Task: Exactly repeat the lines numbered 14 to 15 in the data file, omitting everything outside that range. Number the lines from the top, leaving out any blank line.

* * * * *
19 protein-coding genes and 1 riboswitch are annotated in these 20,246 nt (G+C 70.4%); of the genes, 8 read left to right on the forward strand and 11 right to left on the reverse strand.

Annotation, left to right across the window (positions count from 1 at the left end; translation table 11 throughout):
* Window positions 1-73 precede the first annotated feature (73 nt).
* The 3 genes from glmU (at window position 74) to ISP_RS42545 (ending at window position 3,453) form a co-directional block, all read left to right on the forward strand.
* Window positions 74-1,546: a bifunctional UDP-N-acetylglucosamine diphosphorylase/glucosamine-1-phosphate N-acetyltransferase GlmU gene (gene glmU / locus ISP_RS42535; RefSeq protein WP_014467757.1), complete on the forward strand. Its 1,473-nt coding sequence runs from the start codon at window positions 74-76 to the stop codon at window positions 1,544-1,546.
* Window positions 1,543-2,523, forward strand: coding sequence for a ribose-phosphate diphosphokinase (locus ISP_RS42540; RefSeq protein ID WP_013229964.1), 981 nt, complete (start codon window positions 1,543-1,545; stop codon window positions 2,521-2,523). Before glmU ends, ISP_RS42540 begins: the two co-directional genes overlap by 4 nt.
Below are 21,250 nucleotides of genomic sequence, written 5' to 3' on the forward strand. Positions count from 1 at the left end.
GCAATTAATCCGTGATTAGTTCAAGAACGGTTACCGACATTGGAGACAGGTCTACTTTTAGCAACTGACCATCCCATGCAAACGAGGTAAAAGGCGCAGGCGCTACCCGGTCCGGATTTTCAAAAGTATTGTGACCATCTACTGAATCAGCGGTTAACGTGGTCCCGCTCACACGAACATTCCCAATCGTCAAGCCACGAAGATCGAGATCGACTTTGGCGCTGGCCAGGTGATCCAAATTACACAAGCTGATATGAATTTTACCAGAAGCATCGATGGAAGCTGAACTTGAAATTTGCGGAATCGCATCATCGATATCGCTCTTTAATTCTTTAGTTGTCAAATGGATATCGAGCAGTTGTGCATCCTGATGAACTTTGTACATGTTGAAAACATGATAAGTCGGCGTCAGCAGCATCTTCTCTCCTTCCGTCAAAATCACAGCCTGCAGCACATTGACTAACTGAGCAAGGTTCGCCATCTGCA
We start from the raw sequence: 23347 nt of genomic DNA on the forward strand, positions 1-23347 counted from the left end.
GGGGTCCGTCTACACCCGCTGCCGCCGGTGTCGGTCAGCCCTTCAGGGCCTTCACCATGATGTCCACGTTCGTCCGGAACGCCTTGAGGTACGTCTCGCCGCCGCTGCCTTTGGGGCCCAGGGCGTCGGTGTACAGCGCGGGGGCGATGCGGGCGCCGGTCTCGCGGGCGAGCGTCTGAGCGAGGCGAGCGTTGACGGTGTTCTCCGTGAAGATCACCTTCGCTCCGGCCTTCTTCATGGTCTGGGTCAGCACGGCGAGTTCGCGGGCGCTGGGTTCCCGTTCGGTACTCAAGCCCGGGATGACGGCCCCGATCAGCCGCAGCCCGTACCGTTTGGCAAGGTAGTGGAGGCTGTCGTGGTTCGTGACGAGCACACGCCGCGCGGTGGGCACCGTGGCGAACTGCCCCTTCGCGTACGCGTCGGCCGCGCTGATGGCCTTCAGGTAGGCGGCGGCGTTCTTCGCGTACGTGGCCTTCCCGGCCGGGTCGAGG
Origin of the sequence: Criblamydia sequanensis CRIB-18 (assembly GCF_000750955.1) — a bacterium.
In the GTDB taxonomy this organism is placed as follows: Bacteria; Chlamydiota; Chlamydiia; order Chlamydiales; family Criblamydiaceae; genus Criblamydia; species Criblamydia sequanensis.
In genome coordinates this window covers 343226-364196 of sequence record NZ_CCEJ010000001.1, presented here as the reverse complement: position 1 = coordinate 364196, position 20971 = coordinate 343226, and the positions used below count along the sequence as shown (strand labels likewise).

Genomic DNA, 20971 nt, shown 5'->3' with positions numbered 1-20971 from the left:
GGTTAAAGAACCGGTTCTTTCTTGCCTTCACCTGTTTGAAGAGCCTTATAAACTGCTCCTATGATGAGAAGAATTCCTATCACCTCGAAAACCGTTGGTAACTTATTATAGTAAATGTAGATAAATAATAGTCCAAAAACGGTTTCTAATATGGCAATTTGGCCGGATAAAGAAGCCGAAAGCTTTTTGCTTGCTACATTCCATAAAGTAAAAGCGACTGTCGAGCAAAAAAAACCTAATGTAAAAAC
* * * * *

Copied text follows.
Genomic DNA, 20971 nt, shown 5'->3' with positions numbered 1-20971 from the left:
GGTTAAAGAACCGGTTCTTTCTTGCCTTCACCTGTTTGAAGAGCCTTATAAACTGCTCCTATGATGAGAAGAATTCCTATCACCTCGAAAACCGTTGGTAACTTATTATAGTAAATGTAGATAAATAATAGTCCAAAAACGGTTTCTAATATGGCAATTTGGCCGGATAAAGAAGCCGAAAGCTTTTTGCTTGCTACATTCCATAAAGTAAAAGCGACTGTCGAGCAAAAAAAACCTAATGTAAAAAC